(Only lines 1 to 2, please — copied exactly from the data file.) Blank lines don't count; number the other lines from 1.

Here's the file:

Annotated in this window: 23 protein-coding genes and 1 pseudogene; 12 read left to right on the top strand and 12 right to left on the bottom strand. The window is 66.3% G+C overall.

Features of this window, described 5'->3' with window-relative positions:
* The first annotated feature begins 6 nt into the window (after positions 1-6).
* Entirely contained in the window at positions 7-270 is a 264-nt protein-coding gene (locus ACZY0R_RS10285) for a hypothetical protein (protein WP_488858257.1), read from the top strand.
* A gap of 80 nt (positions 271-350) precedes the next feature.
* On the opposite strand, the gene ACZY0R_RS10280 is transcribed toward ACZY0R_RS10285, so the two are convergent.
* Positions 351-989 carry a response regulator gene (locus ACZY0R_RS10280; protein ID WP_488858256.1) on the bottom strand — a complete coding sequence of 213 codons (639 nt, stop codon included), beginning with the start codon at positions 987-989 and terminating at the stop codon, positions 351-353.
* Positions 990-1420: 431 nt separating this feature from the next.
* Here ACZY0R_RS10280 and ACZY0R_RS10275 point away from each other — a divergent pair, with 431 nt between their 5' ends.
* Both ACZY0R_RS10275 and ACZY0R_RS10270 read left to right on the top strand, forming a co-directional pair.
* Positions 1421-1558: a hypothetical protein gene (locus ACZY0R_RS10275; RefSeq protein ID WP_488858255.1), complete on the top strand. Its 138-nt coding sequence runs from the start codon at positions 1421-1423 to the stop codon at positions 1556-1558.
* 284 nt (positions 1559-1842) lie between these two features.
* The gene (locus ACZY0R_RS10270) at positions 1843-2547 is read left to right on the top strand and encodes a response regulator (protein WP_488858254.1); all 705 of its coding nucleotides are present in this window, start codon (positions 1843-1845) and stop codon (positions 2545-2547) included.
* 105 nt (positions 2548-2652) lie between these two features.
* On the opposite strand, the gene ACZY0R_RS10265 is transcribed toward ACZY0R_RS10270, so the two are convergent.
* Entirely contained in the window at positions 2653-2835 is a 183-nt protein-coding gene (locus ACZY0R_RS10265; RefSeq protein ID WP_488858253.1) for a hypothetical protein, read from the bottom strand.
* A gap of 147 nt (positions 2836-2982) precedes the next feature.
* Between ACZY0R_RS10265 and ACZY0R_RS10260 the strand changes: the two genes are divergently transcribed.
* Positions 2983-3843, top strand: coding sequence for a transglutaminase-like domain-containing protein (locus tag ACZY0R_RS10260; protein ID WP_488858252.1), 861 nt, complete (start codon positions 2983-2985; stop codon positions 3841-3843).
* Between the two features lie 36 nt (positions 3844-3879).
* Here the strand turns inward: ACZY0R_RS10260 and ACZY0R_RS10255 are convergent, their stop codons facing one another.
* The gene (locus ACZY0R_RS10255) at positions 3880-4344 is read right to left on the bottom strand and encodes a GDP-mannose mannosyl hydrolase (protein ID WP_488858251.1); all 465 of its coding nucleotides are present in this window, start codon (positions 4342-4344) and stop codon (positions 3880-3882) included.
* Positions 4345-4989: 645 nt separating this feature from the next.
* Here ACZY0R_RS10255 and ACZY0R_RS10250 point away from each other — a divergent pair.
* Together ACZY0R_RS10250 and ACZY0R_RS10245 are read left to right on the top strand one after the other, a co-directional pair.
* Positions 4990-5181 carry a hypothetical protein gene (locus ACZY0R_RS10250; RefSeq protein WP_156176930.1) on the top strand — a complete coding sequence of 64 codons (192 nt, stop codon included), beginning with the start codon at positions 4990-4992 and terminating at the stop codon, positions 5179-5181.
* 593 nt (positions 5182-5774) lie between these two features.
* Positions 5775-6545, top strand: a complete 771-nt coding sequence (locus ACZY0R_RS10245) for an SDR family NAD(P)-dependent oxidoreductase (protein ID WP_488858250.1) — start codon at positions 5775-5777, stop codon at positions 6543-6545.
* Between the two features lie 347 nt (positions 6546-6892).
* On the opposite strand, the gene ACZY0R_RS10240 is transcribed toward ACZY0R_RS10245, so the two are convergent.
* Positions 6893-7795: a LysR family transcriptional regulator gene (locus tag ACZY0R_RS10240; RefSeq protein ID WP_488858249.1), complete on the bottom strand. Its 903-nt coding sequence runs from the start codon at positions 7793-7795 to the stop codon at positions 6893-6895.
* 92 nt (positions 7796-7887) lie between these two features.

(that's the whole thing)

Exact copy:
Annotated in this window: 23 protein-coding genes and 1 pseudogene; 12 read left to right on the top strand and 12 right to left on the bottom strand. The window is 66.3% G+C overall.

Features of this window, described 5'->3' with window-relative positions: